For those who are interested in the
mind boggling sound changes in Korean, here’s a great book to consult ^^ The Sounds of Korean – A Pronunciation Guide by Miho Choo & William O’Grady.
Korean seems easy to pronounce and read at the beginning, but once you get to the higher levels, you will realise that things are not as clear cut as they seem. (But at least, it’s better than English, whose pronunciation is famous for its non conformity to its spelling).
The book presents all the sound changes in a clear and easy-to-understand manner. However, I’m not sure if memorizing the ‘rules’ is the way to go. I’m more inclined to believe that once you are immersed in the environment, the pronunciation will come naturally. But on the other hand, without knowing the rules, I’m saying it all wrong. And I don’t want my ‘wrong pronunciation’ to become fossilized.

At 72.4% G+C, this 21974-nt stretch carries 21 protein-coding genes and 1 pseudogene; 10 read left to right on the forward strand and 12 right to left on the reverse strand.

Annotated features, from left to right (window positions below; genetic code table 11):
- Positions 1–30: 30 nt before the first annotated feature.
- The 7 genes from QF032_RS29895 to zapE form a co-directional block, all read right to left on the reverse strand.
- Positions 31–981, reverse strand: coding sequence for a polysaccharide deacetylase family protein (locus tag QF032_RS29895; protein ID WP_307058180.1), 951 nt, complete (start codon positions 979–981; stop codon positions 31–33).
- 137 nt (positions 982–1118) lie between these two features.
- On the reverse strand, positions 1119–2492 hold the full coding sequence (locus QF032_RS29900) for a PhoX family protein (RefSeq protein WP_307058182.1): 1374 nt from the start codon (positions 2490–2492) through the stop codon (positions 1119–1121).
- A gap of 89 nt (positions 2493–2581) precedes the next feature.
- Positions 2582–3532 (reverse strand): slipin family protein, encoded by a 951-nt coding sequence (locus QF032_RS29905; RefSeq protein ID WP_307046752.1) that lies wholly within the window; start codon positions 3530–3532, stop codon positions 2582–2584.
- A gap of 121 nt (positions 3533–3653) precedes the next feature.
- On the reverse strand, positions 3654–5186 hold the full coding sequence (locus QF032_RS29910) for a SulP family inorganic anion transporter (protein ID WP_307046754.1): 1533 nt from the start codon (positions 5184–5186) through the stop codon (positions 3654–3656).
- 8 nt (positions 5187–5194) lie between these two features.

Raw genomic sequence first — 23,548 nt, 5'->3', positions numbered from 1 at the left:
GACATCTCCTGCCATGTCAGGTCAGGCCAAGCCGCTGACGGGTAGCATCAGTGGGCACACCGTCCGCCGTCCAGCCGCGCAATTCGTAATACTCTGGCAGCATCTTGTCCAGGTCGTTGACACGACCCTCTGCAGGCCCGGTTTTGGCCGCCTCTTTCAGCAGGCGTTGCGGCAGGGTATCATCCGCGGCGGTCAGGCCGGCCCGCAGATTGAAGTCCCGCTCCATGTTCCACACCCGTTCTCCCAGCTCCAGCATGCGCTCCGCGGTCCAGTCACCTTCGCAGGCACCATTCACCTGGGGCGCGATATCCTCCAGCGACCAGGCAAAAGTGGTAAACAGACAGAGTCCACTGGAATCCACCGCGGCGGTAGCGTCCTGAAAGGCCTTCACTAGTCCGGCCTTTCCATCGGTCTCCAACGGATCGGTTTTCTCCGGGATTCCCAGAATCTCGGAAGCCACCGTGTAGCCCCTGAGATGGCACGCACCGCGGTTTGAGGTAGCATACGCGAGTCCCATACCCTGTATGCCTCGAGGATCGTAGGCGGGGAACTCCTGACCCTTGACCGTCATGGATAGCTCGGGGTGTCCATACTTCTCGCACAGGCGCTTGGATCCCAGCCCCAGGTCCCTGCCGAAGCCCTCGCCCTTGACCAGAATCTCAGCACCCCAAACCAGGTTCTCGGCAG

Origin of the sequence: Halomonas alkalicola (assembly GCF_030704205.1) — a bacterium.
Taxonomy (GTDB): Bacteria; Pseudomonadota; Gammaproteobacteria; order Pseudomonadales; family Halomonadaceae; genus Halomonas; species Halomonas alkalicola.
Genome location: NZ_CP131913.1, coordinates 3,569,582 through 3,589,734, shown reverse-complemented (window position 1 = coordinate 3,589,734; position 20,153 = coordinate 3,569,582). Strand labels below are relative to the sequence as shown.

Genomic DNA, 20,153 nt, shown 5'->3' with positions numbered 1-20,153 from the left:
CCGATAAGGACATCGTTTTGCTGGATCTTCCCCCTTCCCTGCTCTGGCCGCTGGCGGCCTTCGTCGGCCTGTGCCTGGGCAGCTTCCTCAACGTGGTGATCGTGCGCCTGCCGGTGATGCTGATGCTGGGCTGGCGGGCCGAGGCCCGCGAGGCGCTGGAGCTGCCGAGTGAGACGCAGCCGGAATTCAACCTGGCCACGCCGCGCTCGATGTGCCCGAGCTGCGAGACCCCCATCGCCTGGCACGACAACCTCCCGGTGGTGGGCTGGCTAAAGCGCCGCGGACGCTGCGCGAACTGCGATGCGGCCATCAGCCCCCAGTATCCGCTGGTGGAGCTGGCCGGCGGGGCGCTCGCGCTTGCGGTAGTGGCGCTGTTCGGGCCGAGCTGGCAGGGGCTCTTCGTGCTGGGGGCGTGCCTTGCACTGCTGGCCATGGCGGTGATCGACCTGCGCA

Back to the book.. (: the examples are given, with the pronunciation gloss besides it.
Rule: In front of a suffix that begins with ‘ㅣ’ or the y diaphthong ‘여’, ㄷ is pronounced as 지 and ㅌ is pronounced as ㅊ
예) 맏이 (eldest + subject marker) [마지]
끝이 (end+subject marker) [끄치]
That’s still easy to understand. But I’m rather confused at the part where ㄴcan be added add the beginning of an item which starts with ‘ㅣ’ or the y diaphthong and where the previous character ends with a consonant. That explains why 이 (teeth) sometimes appear as 니. But I have no idea how this works. ><
Coming back to my point, I wonder if I should memorize all these rules. Some of them come quite naturally to me, but some are still confusing me.
Any suggestions? ^^
p.s owbEe from My Linguistics found an awesome site that teaches Korean Standard Pronunciation.
I’ve been meaning to update the Korean Language Resources page for ages. I promised to do it this holidays but I’m still too lazy. >< For more resources, go to ‘Korean Learning Tools’ category! ^^